Below. Moving moment. The Polish General handed over the folded Polish flag that was over the coffin, to the son (age 78) of F/O Socharski. He was 2 years old when his father was shot down in Wellington R1322. His mother was member of Polish resistance and was in 1943 arrested and moved to Auschwitz-Birkenau. Mr. Malcolm Mason MBE of the RAF Association, Dutch Air Force General in blue uniform and British Consulate Mr. Johnson in background are all respectfully silent.  

Photo right. Major Arie Kappert laid flowers and stands at the attention in civilian clothes. He led the recovery of Wellington R1322 just before his retirement from the Dutch Air Force.

Left the experienced men and woman of the Dutch Army Recovery and (human remains) Identification Unit. They did an excellent job in the recovery of Wellington R1322.

Maybe got to little official attention during the funeral ceremony: in the process of identifying the remains of F/O Socharski and Sgt. Sikorski, it could be established that the unknown Polish airman in the begin of plot 69 (nearest to the Cross of Sacrifice) was the missing Sgt. Stanislaw Pisarski, the front turret gunner of Wellington R1322. His grave stone was changed in a new one with his name. Not MIA (Missing In Action) anymore after 76 years... This to joy of his direct relative, Mr. Jakub Bialowas.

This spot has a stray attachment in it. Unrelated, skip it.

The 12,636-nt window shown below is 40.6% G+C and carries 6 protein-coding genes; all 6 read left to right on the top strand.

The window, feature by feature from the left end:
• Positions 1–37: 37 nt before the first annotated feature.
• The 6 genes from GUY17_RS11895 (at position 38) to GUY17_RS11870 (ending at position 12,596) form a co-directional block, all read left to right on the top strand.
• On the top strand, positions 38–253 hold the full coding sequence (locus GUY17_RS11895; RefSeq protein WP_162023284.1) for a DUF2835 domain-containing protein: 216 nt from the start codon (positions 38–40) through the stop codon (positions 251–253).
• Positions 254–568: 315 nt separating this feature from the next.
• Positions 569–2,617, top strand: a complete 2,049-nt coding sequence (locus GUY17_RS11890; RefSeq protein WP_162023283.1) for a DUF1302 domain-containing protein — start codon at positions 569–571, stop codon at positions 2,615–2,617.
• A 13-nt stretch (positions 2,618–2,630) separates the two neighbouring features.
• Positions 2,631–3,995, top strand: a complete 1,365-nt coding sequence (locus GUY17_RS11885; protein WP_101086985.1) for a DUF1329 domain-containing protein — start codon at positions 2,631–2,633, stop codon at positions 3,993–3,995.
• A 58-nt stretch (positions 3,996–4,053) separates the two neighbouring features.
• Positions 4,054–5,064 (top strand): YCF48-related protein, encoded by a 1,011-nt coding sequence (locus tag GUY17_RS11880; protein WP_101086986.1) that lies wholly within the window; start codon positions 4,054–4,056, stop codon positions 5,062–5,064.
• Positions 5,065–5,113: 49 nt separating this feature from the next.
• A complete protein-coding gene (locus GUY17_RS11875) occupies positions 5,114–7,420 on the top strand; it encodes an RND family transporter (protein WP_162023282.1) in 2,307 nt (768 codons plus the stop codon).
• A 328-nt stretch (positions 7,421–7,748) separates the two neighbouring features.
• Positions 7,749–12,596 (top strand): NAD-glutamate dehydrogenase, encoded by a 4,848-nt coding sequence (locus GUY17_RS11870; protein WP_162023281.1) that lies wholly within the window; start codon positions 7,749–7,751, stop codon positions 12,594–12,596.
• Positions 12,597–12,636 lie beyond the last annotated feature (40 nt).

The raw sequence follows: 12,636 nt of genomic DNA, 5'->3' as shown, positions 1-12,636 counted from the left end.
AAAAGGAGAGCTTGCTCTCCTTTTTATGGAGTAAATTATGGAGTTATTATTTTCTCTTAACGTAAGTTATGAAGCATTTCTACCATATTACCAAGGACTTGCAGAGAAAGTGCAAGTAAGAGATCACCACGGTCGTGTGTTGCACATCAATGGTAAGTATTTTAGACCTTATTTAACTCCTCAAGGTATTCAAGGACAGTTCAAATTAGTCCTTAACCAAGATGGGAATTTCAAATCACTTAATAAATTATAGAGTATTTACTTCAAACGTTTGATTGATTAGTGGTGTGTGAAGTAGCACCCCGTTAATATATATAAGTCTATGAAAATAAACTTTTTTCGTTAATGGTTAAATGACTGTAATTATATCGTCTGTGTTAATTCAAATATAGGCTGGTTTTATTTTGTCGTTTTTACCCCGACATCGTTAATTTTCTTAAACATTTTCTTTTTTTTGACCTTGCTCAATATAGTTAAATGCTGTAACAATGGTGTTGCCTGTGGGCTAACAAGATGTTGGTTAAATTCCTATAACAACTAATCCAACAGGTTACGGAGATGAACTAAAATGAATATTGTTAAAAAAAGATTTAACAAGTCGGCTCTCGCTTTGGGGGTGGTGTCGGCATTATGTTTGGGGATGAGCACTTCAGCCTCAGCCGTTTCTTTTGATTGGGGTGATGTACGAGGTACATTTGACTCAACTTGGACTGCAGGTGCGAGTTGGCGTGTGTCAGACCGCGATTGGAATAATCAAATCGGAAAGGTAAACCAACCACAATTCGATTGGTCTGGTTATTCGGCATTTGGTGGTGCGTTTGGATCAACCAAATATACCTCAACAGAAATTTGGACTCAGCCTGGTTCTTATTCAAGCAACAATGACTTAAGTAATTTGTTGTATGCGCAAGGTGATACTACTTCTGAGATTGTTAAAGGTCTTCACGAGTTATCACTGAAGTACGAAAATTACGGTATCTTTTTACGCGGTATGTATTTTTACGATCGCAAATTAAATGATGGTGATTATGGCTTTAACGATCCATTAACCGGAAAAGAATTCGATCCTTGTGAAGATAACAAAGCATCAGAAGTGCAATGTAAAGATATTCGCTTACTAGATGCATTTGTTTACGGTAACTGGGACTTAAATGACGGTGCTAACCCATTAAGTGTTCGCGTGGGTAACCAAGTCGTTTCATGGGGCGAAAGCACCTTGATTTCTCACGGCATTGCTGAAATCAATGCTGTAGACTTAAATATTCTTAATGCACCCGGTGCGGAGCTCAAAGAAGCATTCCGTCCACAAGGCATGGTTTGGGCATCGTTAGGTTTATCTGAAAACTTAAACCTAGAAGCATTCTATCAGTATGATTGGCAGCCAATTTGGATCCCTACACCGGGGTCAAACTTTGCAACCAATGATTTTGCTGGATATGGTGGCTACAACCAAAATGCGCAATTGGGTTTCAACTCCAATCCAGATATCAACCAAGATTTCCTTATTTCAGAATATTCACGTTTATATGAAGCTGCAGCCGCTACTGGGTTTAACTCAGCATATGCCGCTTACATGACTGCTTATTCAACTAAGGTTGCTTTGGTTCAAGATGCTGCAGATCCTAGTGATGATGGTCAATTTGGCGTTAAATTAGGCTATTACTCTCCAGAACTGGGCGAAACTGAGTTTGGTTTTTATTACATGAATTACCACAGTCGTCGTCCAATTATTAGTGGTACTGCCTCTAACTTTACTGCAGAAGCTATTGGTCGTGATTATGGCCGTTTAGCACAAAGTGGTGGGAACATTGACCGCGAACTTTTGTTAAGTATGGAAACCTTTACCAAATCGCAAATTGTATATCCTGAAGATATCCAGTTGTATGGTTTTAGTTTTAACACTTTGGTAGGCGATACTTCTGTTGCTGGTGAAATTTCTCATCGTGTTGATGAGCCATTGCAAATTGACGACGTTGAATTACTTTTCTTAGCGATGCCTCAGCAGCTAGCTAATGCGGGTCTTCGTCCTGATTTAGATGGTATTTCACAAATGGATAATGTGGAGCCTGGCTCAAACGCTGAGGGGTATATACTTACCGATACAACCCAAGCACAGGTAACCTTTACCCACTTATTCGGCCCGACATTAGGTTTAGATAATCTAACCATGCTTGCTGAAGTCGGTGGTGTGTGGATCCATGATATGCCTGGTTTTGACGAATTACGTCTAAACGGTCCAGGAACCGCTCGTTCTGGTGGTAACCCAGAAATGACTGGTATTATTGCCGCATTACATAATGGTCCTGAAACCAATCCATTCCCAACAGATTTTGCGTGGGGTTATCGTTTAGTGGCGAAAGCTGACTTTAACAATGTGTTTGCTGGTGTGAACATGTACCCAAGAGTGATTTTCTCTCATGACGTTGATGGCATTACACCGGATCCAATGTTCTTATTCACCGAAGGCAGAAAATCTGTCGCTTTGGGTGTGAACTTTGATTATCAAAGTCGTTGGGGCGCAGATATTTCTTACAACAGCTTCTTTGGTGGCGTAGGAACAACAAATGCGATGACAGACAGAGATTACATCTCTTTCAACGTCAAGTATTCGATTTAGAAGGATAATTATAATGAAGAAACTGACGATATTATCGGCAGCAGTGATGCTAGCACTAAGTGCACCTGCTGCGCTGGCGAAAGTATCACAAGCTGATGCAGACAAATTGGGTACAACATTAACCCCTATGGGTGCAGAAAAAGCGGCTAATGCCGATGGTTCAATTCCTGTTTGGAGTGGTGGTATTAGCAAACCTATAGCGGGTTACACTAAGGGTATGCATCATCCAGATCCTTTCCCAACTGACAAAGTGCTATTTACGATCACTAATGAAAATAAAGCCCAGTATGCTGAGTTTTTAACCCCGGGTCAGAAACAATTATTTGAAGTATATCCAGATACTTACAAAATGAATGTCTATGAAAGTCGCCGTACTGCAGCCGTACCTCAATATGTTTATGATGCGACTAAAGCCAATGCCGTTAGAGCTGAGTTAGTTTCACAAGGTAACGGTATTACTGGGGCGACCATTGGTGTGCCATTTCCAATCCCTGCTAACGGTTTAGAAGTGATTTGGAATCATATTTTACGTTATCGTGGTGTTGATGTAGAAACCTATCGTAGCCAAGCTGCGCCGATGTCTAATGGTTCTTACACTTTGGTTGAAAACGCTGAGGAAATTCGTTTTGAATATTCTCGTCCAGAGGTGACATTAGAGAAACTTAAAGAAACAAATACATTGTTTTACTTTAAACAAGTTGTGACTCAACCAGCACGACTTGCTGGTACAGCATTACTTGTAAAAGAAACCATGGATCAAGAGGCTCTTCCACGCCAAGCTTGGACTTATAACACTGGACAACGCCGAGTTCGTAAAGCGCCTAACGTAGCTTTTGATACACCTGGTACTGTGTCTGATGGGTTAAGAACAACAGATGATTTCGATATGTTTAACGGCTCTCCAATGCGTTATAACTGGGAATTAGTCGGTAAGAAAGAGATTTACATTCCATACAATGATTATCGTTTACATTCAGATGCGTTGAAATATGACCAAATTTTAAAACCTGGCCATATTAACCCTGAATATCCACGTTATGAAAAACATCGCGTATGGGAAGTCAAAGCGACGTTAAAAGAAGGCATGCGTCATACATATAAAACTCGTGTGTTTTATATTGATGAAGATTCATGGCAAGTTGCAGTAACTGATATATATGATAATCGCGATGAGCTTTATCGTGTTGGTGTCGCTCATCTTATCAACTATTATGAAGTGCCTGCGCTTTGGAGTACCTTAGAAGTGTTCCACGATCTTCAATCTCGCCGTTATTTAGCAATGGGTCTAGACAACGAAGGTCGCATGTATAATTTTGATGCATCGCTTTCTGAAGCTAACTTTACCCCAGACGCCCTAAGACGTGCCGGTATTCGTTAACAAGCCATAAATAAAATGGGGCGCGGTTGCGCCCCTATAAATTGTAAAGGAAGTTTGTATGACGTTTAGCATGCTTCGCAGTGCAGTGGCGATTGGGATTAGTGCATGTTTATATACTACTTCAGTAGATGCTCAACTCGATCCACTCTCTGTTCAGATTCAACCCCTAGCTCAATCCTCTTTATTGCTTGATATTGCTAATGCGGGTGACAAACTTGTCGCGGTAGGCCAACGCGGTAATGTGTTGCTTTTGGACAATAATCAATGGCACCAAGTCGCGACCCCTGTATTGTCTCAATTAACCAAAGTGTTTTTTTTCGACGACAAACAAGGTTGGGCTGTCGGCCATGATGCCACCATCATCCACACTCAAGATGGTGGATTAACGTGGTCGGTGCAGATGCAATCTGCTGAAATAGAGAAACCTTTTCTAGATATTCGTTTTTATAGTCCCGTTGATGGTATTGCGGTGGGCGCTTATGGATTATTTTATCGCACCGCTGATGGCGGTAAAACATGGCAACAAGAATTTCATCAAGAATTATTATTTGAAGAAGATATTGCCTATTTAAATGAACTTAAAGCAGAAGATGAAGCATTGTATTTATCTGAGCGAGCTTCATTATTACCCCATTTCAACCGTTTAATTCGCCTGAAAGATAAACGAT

2017, June 26. Amsterdam. Robert Leo Hage.

In an intimate and beautiful event, RAF Pilot Officer Robert Leo Hage was honoured in a joint American-British ceremony. Robert 'Bob' Hage was an American Volunteer from Montana who entered the British Airforce before Pearl Harbor. After he was shot down and killed over Lake IJsselmeer in Wellington bomber X9786 night 13/14 Sept. 1942, he lay buried non-identified in Amsterdam for 6 years. He was only child. His parents could not speak about his death and could not visit his grave when he was finally identified in 1949. On the gravestone was a mistake. Recently it transpired that three medals still lay in London, waiting. In the ceremony last Monday, the new headstone was rededicated. The British medals were given to the family and will be donated to the Fillmore County Historical Society in southeastern Minnesota, where Robert Leo's parents and other family were born and are buried. At the graves of the other five American volunteer pilots in Amsterdam also flowers were present, laid there on US Memorial Day.